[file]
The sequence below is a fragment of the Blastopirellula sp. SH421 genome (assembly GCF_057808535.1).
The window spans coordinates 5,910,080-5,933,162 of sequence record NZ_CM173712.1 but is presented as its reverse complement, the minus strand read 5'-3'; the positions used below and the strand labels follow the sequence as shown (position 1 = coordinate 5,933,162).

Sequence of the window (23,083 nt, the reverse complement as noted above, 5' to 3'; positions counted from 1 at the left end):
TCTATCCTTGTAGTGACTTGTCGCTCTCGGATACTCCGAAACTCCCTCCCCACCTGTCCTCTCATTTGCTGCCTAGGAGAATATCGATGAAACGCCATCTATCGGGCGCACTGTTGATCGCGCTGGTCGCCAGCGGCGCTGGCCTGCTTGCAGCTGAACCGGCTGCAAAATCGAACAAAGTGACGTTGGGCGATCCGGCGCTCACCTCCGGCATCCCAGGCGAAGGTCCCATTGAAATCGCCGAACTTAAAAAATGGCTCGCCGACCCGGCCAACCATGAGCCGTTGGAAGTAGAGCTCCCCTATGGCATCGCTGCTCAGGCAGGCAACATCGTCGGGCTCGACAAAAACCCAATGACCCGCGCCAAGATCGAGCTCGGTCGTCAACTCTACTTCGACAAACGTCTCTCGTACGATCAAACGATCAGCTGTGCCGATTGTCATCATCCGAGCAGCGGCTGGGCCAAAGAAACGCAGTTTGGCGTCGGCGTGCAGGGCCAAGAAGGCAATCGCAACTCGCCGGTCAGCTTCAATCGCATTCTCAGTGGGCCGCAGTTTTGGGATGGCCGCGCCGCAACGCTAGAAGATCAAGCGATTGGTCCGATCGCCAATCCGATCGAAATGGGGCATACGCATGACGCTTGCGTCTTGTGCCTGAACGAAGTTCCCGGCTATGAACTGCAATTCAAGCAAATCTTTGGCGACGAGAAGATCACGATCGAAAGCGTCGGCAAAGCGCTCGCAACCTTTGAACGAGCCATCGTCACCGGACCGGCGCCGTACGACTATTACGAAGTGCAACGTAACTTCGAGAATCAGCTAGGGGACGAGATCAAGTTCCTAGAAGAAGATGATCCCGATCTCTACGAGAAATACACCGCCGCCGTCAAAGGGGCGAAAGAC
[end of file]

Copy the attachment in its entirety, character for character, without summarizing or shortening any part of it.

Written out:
The sequence below is a fragment of the Blastopirellula sp. SH421 genome (assembly GCF_057808535.1).
The window spans coordinates 5,910,080-5,933,162 of sequence record NZ_CM173712.1 but is presented as its reverse complement, the minus strand read 5'-3'; the positions used below and the strand labels follow the sequence as shown (position 1 = coordinate 5,933,162).

Sequence of the window (23,083 nt, the reverse complement as noted above, 5' to 3'; positions counted from 1 at the left end):
TCTATCCTTGTAGTGACTTGTCGCTCTCGGATACTCCGAAACTCCCTCCCCACCTGTCCTCTCATTTGCTGCCTAGGAGAATATCGATGAAACGCCATCTATCGGGCGCACTGTTGATCGCGCTGGTCGCCAGCGGCGCTGGCCTGCTTGCAGCTGAACCGGCTGCAAAATCGAACAAAGTGACGTTGGGCGATCCGGCGCTCACCTCCGGCATCCCAGGCGAAGGTCCCATTGAAATCGCCGAACTTAAAAAATGGCTCGCCGACCCGGCCAACCATGAGCCGTTGGAAGTAGAGCTCCCCTATGGCATCGCTGCTCAGGCAGGCAACATCGTCGGGCTCGACAAAAACCCAATGACCCGCGCCAAGATCGAGCTCGGTCGTCAACTCTACTTCGACAAACGTCTCTCGTACGATCAAACGATCAGCTGTGCCGATTGTCATCATCCGAGCAGCGGCTGGGCCAAAGAAACGCAGTTTGGCGTCGGCGTGCAGGGCCAAGAAGGCAATCGCAACTCGCCGGTCAGCTTCAATCGCATTCTCAGTGGGCCGCAGTTTTGGGATGGCCGCGCCGCAACGCTAGAAGATCAAGCGATTGGTCCGATCGCCAATCCGATCGAAATGGGGCATACGCATGACGCTTGCGTCTTGTGCCTGAACGAAGTTCCCGGCTATGAACTGCAATTCAAGCAAATCTTTGGCGACGAGAAGATCACGATCGAAAGCGTCGGCAAAGCGCTCGCAACCTTTGAACGAGCCATCGTCACCGGACCGGCGCCGTACGACTATTACGAAGTGCAACGTAACTTCGAGAATCAGCTAGGGGACGAGATCAAGTTCCTAGAAGAAGATGATCCCGATCTCTACGAGAAATACACCGCCGCCGTCAAAGGGGCGAAAGAC